On the PGA Tour the golfer’s driver speeds basically range between 100mph and 125mph with 113mph being about average
While over on the LPGA Tour the golfers driver speeds range between 85mph and 105mph with 94mph being about average
Gender and biology are the reasons behind the differences for those figures and as neither of those are even remotely in my area of expertise – I’m going to leave it at that for now
What I can do though is contrast those speeds with those of Long Driving competitors whose driver swing speeds peak at around 150mph or so and the ‘Average golfers’ swing speed
That with a driver that ranges somewhere between 70mph and 95mph
When you take all those figures into account – it starts to explain the variation in distance that different types of golfers hit the golf ball with their drivers – doesn’t it?
However, that’s not the most interesting thing that I found as I put together all the data
That came when I took a look at the driver swing speeds for the two golfers that I talked about earlier – you know, the one’s whose swings look so ‘slow and easy’
At least, that’s the illusion that your brain fools you into thinking is real
Ernie Els apparently has a driver swing speed of 113mph – which puts him right on the average for the PGA Tour and about 9% down on the fastest PGA Tour swing speed
Does that surprise you at all?
How about the fact that ‘The Big Easy’ actually has a driver swing speed that is 11% faster than the slowest PGA Tour pro?
That contrasts the perception that he has an effortless swing – doesn’t it?
It gets better though, as Lydia Ko apparently has a driver swing speed of 94mph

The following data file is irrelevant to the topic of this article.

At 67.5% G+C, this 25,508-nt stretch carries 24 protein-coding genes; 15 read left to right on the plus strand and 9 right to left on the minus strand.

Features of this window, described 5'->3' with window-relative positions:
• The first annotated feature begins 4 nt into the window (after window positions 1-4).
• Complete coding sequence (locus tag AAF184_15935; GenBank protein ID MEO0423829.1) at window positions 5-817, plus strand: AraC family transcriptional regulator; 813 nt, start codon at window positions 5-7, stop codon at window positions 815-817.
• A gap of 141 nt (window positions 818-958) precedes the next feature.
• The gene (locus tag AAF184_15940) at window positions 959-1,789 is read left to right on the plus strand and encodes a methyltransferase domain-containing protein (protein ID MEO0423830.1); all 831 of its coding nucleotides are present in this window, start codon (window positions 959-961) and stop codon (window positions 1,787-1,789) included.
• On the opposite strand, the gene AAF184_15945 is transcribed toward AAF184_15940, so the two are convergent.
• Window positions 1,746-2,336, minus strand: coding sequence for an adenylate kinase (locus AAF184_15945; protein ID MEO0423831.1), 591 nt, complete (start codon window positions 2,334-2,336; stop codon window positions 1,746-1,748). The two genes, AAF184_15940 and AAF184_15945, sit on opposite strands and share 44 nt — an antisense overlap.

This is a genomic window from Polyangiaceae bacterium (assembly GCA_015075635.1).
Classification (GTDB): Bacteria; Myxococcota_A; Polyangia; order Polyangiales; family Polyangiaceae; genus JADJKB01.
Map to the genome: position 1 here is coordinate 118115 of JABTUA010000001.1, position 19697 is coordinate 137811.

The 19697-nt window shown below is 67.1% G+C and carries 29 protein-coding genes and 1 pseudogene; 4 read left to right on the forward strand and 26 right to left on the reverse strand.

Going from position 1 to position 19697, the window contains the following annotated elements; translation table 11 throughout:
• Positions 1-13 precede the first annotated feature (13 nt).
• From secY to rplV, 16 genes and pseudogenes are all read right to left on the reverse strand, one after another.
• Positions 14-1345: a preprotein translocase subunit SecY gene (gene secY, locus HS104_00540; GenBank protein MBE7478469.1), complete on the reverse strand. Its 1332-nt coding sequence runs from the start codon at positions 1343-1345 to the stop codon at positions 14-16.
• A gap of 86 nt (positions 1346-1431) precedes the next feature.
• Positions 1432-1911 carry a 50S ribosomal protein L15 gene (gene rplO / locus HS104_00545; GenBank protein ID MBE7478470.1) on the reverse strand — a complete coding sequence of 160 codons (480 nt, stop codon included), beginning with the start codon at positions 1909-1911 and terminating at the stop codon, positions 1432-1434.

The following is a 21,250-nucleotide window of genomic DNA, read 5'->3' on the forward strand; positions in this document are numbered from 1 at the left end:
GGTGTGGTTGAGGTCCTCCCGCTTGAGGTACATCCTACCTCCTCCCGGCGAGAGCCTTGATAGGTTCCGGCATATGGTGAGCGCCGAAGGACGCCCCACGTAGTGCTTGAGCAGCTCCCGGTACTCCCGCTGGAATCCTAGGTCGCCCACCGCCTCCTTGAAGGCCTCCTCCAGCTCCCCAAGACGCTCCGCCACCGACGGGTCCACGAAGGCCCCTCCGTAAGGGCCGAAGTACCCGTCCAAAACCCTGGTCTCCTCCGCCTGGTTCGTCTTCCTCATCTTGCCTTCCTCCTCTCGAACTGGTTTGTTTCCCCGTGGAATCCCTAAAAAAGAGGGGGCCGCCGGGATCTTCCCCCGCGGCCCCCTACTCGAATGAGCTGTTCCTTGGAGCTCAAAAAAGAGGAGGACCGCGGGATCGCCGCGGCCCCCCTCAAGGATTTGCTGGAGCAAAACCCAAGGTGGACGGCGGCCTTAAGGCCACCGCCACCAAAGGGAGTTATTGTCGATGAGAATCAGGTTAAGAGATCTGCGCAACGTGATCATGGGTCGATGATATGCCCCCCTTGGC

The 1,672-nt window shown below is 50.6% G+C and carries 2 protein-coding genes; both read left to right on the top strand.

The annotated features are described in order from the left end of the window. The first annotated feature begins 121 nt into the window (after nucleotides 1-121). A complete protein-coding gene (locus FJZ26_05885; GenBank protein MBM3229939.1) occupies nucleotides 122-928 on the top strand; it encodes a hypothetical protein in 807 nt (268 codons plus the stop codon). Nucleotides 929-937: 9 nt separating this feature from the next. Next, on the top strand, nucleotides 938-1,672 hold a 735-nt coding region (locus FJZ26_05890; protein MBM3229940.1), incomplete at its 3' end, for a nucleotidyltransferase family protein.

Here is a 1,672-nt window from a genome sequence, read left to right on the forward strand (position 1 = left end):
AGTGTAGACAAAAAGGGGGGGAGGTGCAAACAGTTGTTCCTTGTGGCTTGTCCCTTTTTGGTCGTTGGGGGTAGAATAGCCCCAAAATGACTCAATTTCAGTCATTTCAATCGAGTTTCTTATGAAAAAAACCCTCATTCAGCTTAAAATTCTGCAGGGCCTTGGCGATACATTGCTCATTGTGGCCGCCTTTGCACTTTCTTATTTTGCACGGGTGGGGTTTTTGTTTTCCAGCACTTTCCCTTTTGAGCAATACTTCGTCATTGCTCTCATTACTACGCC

Which puts her right on the average for the LPGA Tour and about 9% down on the fastest LPGA Tour swing speed
Did you just realise something there?
How about this – the ‘slow and easy’ driver swing of Lydia Ko is operating around 10% faster than the slowest LPGA Tour pro’s does
That also contrasts the perception that golfers have about her effortless swing – doesn’t it?
Which is why I get concerned when I hear golfers say that “they are going to slow their swing speed down like Lydia’s” as the reality is
That not many of them have a swing speed even close to hers for a start!
I’m going to come back to that point later but before I do I have a couple of other things I want to talk about
The first of which is the interesting similarity that both Ernie Els and Lydia Ko have with both of their driver swing speeds being 9% slower than the fastest on their respective tours
But still around 10% faster than the slowest swing speeds
That’s something that’s worth looking at further as is the second bit I want to point out
Upon reading those things above – you might reasonably expect that as those statistics are the same and knowing that Ernie Els is a fairly solid 6’5” male that for Lydia Ko to have similar numbers – that she would be in the same ball park height wise
Being taller and stronger in relation to the other golfers on the LPGA Tour
At 5’5” tall – she’s hardly in that category – which is something that I’m going to talk about soon in ‘Why do some golf pros swings look so slow and easy – part two?’